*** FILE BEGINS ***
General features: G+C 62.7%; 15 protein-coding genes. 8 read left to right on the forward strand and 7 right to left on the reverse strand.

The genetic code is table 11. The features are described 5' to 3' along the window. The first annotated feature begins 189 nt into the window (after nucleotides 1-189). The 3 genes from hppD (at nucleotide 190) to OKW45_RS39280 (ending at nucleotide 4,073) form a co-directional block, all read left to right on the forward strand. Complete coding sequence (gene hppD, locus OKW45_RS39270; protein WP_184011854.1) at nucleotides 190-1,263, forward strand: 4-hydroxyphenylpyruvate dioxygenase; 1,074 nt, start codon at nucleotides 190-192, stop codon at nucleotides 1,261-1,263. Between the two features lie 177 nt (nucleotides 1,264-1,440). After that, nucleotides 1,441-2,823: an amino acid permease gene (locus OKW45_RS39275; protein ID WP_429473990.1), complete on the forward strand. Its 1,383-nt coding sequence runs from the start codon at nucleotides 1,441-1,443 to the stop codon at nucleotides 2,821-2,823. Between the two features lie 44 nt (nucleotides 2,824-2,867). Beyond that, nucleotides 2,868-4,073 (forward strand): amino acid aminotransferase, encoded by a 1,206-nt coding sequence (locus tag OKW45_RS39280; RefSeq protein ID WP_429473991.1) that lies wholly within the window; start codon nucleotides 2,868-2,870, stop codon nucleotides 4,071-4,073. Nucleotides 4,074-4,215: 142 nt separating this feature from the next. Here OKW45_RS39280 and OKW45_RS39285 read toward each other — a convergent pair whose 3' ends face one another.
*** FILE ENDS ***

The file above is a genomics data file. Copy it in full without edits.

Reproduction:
General features: G+C 62.7%; 15 protein-coding genes. 8 read left to right on the forward strand and 7 right to left on the reverse strand.

The genetic code is table 11. The features are described 5' to 3' along the window. The first annotated feature begins 189 nt into the window (after nucleotides 1-189). The 3 genes from hppD (at nucleotide 190) to OKW45_RS39280 (ending at nucleotide 4,073) form a co-directional block, all read left to right on the forward strand. Complete coding sequence (gene hppD, locus OKW45_RS39270; protein WP_184011854.1) at nucleotides 190-1,263, forward strand: 4-hydroxyphenylpyruvate dioxygenase; 1,074 nt, start codon at nucleotides 190-192, stop codon at nucleotides 1,261-1,263. Between the two features lie 177 nt (nucleotides 1,264-1,440). After that, nucleotides 1,441-2,823: an amino acid permease gene (locus OKW45_RS39275; protein ID WP_429473990.1), complete on the forward strand. Its 1,383-nt coding sequence runs from the start codon at nucleotides 1,441-1,443 to the stop codon at nucleotides 2,821-2,823. Between the two features lie 44 nt (nucleotides 2,824-2,867). Beyond that, nucleotides 2,868-4,073 (forward strand): amino acid aminotransferase, encoded by a 1,206-nt coding sequence (locus tag OKW45_RS39280; RefSeq protein ID WP_429473991.1) that lies wholly within the window; start codon nucleotides 2,868-2,870, stop codon nucleotides 4,071-4,073. Nucleotides 4,074-4,215: 142 nt separating this feature from the next. Here OKW45_RS39280 and OKW45_RS39285 read toward each other — a convergent pair whose 3' ends face one another.